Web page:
“Critics did not look at the fact that I graduated with a very high GPA, that I had a good resume, and a good portfolio,” Powell said.

As race plays into a multitude of her subjective experiences, she says she has “aimed to portray the historical buildup of issues concerning black hair and black beauty in America, and understand how those issues impact contemporary times.”

Her previous works have used a variety of materials including wood, tar, acrylic paint, ink, rope, human hair, steel wool, electrical cord, shredded paper, yarn, twine, barbed wire, and even a bird’s nest.

“I use whatever medium it takes to get the point across,” Powell said.

Previous shows include, ‘Discussions on Hair,’ ‘N—-r Dolls,’ ‘Remnants and Byproducts,’ and ‘Way Down in N—aville.’

Powell identifies as a socio-political artist who is still “trying to understand and finesse her articulation.” Her ideas emerge from contemplating possible solutions, rather than dwelling on the magnitude of problems. She asks herself, ‘What else can I do to help bring about change?’ and believes that meaningful change begins from the “inside out, rather than the outside in.”

Powell remembers coming home from art class when she was eight years old and confidently telling her parents, “I am going to be an artist.” She maintained art as a minor during her undergraduate work until a professor convinced her that she could pursue her dream.

“I went to an art program in high school, but when you go to college you are encouraged to pursue a major that is going to help you pay bills. Even in college I bounced around through a couple majors, but I always had art as a minor. It was a non-major course I had with Professor Carol Horst at Southeast Missouri State University, and she looked at my work and asked me, ‘Why aren’t you an art major?’”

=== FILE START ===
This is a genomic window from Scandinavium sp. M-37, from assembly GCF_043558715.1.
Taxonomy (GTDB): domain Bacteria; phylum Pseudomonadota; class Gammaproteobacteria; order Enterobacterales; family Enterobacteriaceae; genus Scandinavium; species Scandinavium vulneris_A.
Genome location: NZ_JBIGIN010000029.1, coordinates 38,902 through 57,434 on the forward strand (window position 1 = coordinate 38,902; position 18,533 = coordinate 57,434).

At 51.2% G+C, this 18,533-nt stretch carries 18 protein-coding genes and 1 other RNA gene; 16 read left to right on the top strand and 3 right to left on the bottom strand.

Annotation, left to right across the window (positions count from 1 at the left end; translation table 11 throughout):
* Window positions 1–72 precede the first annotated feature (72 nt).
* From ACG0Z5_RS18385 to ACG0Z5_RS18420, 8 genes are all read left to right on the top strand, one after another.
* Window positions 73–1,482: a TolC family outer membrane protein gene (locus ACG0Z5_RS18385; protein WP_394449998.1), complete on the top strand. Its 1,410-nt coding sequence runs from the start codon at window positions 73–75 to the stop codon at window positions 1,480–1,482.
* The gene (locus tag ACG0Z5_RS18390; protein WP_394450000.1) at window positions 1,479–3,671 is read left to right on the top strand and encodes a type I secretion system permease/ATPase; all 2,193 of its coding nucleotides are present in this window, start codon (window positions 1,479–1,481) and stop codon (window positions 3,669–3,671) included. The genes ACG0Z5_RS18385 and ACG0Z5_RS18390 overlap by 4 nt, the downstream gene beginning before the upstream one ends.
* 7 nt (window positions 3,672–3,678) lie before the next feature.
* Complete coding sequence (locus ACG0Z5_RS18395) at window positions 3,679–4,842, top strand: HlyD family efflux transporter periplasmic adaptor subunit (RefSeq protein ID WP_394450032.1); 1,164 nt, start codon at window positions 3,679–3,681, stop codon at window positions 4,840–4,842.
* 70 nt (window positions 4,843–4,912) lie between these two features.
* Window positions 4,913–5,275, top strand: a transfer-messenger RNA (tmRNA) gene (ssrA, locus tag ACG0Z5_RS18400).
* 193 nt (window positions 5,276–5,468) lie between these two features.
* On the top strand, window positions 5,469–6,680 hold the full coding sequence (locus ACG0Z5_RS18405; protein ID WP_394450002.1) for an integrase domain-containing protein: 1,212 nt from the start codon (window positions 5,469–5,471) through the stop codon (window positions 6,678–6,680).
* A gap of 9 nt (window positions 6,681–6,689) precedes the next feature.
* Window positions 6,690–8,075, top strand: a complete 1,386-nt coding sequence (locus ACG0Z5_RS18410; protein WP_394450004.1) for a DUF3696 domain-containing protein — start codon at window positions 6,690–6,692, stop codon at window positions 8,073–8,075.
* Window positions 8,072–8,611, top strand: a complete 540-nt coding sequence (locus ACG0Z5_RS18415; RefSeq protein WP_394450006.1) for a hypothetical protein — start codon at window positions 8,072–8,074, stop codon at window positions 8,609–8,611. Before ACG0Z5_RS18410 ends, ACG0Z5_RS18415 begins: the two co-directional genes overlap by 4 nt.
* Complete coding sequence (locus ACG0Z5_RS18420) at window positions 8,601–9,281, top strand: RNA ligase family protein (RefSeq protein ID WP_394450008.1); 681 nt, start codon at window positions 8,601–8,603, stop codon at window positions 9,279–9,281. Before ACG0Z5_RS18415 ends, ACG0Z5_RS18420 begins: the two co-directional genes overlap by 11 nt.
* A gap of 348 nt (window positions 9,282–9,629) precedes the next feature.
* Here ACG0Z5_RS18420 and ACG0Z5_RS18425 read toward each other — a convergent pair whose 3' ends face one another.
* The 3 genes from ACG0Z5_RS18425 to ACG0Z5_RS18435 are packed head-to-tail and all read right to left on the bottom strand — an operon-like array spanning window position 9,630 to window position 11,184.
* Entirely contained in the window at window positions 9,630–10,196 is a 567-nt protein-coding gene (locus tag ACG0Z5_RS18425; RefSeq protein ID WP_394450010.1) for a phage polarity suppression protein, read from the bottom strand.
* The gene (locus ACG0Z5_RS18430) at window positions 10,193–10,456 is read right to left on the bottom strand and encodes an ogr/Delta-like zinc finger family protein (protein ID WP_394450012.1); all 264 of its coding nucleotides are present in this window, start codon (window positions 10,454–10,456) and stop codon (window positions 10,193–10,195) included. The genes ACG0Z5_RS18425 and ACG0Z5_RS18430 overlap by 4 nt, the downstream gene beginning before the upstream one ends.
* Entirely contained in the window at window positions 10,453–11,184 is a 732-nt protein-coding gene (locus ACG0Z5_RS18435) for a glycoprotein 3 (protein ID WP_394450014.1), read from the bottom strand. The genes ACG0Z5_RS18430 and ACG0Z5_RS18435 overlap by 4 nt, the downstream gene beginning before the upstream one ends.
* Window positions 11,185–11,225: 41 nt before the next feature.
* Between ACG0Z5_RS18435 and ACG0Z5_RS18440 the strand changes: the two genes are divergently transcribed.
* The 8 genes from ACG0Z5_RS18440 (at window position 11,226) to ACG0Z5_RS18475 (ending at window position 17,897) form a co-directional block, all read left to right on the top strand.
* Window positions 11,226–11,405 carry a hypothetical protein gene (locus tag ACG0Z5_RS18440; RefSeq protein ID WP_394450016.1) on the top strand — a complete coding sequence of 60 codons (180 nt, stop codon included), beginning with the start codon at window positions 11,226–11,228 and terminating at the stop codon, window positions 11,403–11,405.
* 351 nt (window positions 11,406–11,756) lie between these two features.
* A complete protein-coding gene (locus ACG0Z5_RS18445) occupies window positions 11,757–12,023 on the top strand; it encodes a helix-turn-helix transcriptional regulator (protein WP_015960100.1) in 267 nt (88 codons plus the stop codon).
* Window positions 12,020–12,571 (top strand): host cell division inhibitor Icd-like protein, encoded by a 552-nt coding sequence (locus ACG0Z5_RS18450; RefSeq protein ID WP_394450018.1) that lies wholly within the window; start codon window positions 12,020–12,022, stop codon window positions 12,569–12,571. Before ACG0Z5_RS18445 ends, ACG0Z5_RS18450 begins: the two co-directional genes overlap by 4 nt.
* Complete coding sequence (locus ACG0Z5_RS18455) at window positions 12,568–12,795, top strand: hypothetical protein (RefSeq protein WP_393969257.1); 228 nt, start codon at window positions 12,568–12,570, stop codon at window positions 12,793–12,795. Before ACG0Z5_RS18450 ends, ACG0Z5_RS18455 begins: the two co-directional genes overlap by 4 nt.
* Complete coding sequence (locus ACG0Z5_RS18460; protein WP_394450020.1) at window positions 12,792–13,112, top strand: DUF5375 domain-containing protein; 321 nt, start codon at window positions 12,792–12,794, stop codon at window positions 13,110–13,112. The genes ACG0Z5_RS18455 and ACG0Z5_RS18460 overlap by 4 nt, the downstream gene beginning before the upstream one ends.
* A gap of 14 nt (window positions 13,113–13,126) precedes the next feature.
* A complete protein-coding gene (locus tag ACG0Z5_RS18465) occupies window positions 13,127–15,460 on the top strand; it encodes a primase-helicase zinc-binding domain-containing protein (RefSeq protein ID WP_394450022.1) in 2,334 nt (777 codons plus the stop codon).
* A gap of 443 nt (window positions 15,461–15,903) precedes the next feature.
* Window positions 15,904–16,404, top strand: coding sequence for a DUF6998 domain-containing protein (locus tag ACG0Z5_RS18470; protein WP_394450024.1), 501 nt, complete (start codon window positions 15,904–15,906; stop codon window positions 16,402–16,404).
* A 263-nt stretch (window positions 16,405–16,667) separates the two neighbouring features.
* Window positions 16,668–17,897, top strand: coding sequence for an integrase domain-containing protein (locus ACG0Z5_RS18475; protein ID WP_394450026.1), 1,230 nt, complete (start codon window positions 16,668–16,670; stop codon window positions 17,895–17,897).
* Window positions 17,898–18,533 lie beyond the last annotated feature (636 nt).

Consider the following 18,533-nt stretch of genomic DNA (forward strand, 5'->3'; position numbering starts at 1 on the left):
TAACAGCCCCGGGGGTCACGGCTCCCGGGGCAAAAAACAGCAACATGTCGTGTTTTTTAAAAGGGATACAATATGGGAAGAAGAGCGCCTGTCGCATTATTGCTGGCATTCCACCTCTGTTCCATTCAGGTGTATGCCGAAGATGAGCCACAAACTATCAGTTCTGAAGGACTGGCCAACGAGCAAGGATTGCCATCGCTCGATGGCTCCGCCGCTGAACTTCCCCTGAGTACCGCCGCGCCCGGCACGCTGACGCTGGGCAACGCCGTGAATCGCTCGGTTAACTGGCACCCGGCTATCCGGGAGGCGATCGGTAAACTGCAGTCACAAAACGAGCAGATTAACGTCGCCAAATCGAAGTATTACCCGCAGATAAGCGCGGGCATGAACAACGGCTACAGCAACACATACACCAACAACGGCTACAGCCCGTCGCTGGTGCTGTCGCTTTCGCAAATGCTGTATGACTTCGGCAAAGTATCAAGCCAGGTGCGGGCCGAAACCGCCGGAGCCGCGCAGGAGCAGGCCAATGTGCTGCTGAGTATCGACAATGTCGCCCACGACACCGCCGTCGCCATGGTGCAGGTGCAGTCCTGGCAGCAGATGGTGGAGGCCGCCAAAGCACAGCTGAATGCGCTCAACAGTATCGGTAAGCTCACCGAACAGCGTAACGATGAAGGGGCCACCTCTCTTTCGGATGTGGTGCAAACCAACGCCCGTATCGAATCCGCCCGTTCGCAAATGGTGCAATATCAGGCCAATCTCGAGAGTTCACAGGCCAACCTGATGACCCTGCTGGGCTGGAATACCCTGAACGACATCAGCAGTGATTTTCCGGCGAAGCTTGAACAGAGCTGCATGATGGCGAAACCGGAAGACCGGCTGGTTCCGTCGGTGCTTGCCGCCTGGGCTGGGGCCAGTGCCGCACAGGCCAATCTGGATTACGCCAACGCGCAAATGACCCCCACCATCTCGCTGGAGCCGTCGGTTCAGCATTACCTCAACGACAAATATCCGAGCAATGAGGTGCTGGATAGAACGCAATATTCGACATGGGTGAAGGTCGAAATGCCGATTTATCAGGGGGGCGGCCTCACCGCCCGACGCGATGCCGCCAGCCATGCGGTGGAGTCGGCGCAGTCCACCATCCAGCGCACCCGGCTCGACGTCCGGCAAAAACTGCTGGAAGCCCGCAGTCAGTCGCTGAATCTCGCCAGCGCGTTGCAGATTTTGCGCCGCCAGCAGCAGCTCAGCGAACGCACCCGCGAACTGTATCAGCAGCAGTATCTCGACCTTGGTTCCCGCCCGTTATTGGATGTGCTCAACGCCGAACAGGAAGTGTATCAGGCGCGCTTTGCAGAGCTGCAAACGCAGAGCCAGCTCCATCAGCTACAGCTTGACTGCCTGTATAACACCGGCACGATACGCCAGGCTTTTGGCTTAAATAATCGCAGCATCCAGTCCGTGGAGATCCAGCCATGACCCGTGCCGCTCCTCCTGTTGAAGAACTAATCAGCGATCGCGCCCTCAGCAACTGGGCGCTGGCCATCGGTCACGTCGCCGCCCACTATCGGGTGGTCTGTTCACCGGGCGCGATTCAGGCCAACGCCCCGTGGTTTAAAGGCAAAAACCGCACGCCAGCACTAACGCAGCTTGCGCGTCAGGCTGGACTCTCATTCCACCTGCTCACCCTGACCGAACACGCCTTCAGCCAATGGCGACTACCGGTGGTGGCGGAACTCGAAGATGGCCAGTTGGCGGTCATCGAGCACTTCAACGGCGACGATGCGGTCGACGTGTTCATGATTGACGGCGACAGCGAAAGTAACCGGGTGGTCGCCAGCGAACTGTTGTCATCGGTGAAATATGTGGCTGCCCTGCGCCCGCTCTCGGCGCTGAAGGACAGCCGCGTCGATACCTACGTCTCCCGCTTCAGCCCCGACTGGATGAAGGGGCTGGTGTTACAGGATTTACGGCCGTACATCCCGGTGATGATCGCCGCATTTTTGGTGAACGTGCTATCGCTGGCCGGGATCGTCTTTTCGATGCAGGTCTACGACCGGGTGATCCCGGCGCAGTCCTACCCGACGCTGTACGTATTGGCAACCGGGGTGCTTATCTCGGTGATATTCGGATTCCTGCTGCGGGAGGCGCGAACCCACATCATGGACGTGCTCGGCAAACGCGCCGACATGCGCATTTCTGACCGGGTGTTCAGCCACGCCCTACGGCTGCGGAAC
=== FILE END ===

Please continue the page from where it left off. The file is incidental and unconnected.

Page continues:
Since then, her work has been an increasingly poignant dialogue with the traumatic effects of racism. Powell reminiscences on her “grandiose and naïve” childhood dreams of making friends in all walks of life until she “began feeling the stereotypes we get at a young age.”

Acutely conscious of other’s perceptions, Powell addresses her discomfort with stereotypes in shows like ‘N—-r Dolls,’ which was “inspired when I first heard someone tell me that they ‘always wanted a black friend.’”

There is hope in Powell’s eyes.

She said,“If ten people, thirty people, or even the Black Student Union decided it was time to make a stand against racism, we could change society much sooner than we have yet to imagine. Stereotyping could become a crude artifact of the past.”

When asked what she sees as the more subtle manifestations of racism, she said, “It can be simple as the way people in your dorm treat you or the way in which your professors address you.”